The potential for dexamethasone and other glucocorticoids to prolong peripheral nerve blocks was first noted almost 20 years ago.
While the effect has been observed with several different blocks (upper & lower extremity, and even TAP blocks), the clinical significance varies and several questions still remain:
Is the effect exclusive to perineural dexamethasone? Several studies have observed similar effects for both IV and perineural dexamethasone (though less profound than other papers).
Is the effect safe? This is perhaps the most concerning, as there are suggestions that the effect may represent an enhancement of the well-known neurotoxicity of local anaesthetic agents.
A growing collection of landmark papers relevant to intensive care and critical care medicine.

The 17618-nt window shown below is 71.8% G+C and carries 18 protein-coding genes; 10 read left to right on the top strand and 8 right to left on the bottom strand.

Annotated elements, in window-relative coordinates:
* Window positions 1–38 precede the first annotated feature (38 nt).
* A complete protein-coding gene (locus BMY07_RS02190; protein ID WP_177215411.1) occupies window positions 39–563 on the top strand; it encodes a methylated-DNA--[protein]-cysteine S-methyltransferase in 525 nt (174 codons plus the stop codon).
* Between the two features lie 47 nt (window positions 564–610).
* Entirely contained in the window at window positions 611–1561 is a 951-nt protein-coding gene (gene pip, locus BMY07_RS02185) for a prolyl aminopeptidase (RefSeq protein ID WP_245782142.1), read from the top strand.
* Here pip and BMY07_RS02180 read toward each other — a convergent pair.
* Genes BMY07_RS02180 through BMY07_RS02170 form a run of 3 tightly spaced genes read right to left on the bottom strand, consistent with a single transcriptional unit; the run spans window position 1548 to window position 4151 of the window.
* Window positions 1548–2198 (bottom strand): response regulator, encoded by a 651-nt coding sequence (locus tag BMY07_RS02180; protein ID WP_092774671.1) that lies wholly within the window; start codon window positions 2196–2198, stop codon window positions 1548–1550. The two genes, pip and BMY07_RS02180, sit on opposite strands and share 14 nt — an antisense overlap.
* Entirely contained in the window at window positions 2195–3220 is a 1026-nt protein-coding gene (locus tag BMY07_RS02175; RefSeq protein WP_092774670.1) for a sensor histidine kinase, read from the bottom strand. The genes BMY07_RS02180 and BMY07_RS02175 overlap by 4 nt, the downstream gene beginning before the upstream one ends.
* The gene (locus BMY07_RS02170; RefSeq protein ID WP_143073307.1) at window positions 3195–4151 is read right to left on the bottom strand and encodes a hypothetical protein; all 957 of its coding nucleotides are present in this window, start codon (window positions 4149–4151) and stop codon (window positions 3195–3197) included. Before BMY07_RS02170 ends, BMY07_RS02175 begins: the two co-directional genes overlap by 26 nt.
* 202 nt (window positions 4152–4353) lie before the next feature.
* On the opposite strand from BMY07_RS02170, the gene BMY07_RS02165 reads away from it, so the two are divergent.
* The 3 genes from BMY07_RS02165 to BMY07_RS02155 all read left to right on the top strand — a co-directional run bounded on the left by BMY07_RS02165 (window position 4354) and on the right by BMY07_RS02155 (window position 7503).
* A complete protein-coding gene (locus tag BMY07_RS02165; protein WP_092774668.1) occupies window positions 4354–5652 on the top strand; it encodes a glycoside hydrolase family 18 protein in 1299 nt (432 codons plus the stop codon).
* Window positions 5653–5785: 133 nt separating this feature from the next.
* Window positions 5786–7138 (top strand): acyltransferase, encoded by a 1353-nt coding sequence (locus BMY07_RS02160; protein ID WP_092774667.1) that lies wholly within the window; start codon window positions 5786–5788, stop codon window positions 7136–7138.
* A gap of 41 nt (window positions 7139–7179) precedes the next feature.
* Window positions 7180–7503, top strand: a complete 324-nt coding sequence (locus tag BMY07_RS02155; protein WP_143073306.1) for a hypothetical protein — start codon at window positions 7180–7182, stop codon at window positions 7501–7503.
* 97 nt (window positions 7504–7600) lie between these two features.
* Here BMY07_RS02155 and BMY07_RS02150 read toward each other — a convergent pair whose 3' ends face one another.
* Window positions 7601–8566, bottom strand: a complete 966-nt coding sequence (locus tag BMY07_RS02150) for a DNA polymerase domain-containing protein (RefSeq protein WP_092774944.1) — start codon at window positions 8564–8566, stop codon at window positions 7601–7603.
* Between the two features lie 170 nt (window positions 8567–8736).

These papers are practice changing and hold current, ongoing significance beyond their historical importance.
This is a dynamic and changing document that will be updated, pruned and added to as appropriate. Many of these papers have free full-text provided by the publisher because of their significance.summary
Is the conventional assumption that left-lateral tilt and uterine displacement avoids aortocaval compression during Caesarean section actually valid?
50 years of assumed orthodoxy is challenged by studies showing that:
- True aortal compression is relatively uncommon (Higuchi 2015, Lee 2012).
- Caval compression is probably near-universal, but also usually not improved by a mere 15 degree tilt. (An impractical 30 degrees is more likely required for meaningful impact!) (Palmer 2015).
- Caval compression probably has limited haemodynamic or fetal consequences in the fit, well, term parturient (Higuchi 2015; Lee 2012).
- Judicious use of vasopressor infusions may obviate the need for traditional uterine displacement (Lee 2017; Farber 2017).
Time to change practice then?
Not quite yet...summary